The wine’s bright. A pale gold, though true gold for all that: gold you might imagine finding among shadows. Something precious, old, hidden; wamth and wealth, carefully laid aside for later.
There’s a steady stream of fine bubbles: seams of life now unwrapped, liberated, murmuring in the glass. My bottle (number 132 out of 2,047) needed air to clear a little. That’s fine: it’s the wine of a farm, and you need to meet the farm first. You need to walk out of the city and on to the farm. You need to leave ducts and upholstery and cleanser behind you.
And then, adjusted, naturalized, you will find the treasures of the farm laid out before you, as precisely as in the painting itself. Which painting? More of that a little later. Enjoy, first, the smells of straw, of almonds, of shelled beans, of thyme, of the hive. The wine is busy with scent, as the farm is with life.
Raventós and the Romanesque
We can see a shape forming already: round, arched, brick-thick, fat-stoned, Romanesque. This is Romanesque wine in a genre dominated, for too long, by Gothic ideals. Forget Reims Cathedral, its beaky angel and its soaring, icy interior. This sparkling wine is the cloister of Santo Domingo de Silos: a honeycomb of light, chased about by the dragons, centaurs, and mermaids imagined by lost stonecarvers.
The wine is pure in the mouth; it’s larger and richer than you may have expected. The bubbles swarm the tongue like bees, pollen tumbling from their legs.
The wine’s acidity is more like a sea swell, carrying the inner contours of flavor: all lemon, no apple. Tannin, too, sensed as much as felt: an abiding austerity inside the richness, rendering it limpid and uncloying.
Earth, bitter plants, lemons, straw, dry hillside grasses, herbs, stone, dust—and the sun on all, the sun that bakes the earth of the farm brown, the sun that sets the cloisters aglow. Spotless, elemental, taut, and shocking: that is what illumination does. Yet tender, too. Like the farm.
The farm is Miró’s La masía: nine months’ work between 1920 and 1921: “minute realism,” he said, “as far as I could take it.” It teems with life, light, warmth—but no chaos; the scene is as intricately constructed as a watch.
Like most watches, and like most Romanesque churches, too, it is round; the painting is structured horizontally as well as vertically. All the parts of life fit together here in a complementarity of purpose, a community of being neither happy nor sad; there is no yearning for Gothic escape.
Paths leading where they need
In September 1925 in Paris, Ernest Hemingway bought this painting for 5,000 francs as a birthday present for his first wife, Hadley. She kept it after their divorce—though Hemingway subsequently “borrowed” it. For the rest of his life. “It contained,” he wrote, “all that you feel about Spain when you are there, and all that you feel when you are away and cannot go there.”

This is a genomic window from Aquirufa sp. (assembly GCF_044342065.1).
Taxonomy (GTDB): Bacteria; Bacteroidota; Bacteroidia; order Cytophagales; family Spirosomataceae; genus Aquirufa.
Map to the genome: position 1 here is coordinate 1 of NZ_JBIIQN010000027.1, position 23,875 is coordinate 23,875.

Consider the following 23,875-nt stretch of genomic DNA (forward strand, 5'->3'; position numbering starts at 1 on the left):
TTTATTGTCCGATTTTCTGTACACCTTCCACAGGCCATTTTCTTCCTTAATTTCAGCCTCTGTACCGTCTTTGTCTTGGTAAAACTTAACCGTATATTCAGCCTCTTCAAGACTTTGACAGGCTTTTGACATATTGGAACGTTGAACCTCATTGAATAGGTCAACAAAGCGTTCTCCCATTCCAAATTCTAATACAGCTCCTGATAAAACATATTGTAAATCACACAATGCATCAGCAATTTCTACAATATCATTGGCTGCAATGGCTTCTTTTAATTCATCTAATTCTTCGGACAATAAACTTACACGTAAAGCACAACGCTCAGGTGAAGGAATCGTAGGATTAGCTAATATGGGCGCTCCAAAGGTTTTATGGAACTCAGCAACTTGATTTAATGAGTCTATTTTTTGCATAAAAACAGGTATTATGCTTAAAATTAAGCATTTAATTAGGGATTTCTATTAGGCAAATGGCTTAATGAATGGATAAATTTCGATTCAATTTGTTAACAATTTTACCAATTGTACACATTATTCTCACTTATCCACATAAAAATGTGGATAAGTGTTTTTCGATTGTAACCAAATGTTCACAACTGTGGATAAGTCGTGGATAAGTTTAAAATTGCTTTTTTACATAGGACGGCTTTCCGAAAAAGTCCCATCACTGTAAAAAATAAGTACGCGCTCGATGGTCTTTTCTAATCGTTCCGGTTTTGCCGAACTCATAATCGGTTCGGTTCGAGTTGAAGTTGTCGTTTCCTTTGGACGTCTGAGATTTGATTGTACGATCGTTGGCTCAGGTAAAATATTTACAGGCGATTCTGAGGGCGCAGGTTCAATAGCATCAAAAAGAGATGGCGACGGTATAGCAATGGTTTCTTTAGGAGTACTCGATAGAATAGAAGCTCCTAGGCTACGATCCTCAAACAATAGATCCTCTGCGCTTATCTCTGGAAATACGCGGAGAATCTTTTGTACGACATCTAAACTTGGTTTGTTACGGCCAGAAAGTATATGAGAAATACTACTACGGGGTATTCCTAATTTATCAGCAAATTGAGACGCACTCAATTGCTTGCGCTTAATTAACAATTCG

It was squabbled over after his suicide, and eventually left by his fourth wife and widow Mary to the National Gallery of Art in Washington.
Pepe Raventós saw La masía when loaned to the Tate Modern in London for Miró—The Ladder of Escape in 2011. He was, he says, “far from home” at the time: “relaxed, sensitive, and open to learning.”
The painting was an epiphany. It stirred memories of the remote Pyrenean farmhouse at Feitús that his own family had restored at weekends when he was younger, just as Miró was painting (in Paris) from his recollections of the family farm at Mont-roig del Camp near Tarragona, where he had gone to recover from typhus.
Joan Miró had leaves and flowers sent to him in envelopes from Mont-roig to Paris as he struggled to finish it, surrounded by gray skies, the smell of sewers, pandemic chaos. Goats, rabbits, hens, a barking dog, a tethered donkey patiently circling a millstone, a woman bent over a washing trough; bottles, buckets, baskets. The walls of the farmhouse crack and stain like a shoreline, while stones rise from the ground in strangely encrusted perfection.
“I saw the light, I visualized this farm.” The winemaker in 2011 echoed the painter in 1921. “That’s where I belong, it’s where I’m from. It’s my origins. That’s what we have in the Mediterranean. That’s our climate, those are our animals … our plants. That is what we can offer.”
Restoring the farm organism
This wine already existed, but La masía crystalized his views about what Mas del Serral should be: “a pathway with a single destination: the origin. Maximum potential of the plot. Xarel·lo; austerity. Minerality, salinity.”
Since then, Raventós has been trying “to restore the farm organism” and thereby discover “how the past and the future meet.” He has gathered animals about him; he’s gone back to the old ways.
No less important—and perhaps this is where others lose their way—he has tried to lend the act of winemaking creation the sincerity of artistic endeavour. This he does not claim, but it’s what I see.
I don’t mean that 2010 Mas del Serral is “a work of art”; no wine is a work of art. But it’s Pepe Raventós’ way of telling the truth about a place, his place, and that truth is something beautiful which we can take with us on our own journeys. Mas del Serral, he says, is “a camí—a path. It will reach where it has to go.”